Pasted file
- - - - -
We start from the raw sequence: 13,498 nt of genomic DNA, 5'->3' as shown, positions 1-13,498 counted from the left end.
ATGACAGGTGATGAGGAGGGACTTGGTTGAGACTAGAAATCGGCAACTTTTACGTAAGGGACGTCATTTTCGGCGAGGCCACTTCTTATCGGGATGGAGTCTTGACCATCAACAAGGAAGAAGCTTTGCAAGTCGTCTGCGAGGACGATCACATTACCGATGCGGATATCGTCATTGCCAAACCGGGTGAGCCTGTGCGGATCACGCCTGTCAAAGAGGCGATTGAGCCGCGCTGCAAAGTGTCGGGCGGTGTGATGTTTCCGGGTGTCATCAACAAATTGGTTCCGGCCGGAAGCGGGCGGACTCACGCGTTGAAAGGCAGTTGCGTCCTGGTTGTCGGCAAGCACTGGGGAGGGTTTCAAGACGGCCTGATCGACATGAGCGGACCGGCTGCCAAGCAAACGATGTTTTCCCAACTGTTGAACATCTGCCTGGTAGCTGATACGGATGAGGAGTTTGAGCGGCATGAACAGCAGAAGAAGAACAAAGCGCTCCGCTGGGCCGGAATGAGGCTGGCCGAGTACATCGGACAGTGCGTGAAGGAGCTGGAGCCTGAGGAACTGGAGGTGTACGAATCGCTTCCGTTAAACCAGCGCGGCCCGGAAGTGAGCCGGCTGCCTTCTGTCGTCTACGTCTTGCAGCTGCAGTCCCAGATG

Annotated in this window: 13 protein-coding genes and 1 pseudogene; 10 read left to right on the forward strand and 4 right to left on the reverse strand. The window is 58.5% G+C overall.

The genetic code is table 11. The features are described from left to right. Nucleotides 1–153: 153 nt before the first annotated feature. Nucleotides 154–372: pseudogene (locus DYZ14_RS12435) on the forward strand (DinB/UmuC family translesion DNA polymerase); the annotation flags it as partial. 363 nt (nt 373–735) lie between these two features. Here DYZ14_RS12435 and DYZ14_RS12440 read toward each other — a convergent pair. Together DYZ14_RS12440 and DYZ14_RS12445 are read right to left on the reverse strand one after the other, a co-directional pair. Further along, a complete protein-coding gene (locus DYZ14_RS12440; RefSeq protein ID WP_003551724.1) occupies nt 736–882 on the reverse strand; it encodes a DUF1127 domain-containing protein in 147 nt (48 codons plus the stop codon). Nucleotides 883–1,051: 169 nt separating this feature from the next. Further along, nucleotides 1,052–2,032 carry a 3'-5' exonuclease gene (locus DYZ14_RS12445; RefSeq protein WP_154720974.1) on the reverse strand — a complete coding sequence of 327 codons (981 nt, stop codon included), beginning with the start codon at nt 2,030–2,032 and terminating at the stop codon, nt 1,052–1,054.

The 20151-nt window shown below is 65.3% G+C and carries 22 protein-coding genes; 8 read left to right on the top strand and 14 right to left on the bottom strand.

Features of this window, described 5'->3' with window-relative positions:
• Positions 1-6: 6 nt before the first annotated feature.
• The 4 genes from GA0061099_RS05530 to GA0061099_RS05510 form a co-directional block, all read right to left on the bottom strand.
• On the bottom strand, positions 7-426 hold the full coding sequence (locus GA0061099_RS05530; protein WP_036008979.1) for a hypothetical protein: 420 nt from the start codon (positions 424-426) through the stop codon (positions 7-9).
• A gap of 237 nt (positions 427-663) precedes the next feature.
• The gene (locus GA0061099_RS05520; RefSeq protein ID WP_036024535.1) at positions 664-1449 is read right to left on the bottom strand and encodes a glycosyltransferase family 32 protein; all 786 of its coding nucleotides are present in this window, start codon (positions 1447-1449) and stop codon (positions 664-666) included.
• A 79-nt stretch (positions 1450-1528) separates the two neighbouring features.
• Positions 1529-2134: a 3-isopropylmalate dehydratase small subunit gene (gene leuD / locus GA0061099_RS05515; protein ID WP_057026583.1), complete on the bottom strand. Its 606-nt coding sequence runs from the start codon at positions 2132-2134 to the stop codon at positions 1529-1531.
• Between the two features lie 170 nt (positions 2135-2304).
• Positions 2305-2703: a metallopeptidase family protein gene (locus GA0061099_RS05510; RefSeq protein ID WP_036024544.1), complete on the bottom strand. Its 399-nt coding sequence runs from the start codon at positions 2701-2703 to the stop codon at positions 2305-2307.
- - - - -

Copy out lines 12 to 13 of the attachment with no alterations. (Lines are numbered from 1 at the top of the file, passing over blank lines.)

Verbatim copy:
• A 79-nt stretch (positions 1450-1528) separates the two neighbouring features.
• Positions 1529-2134: a 3-isopropylmalate dehydratase small subunit gene (gene leuD / locus GA0061099_RS05515; protein ID WP_057026583.1), complete on the bottom strand. Its 606-nt coding sequence runs from the start codon at positions 2132-2134 to the stop codon at positions 1529-1531.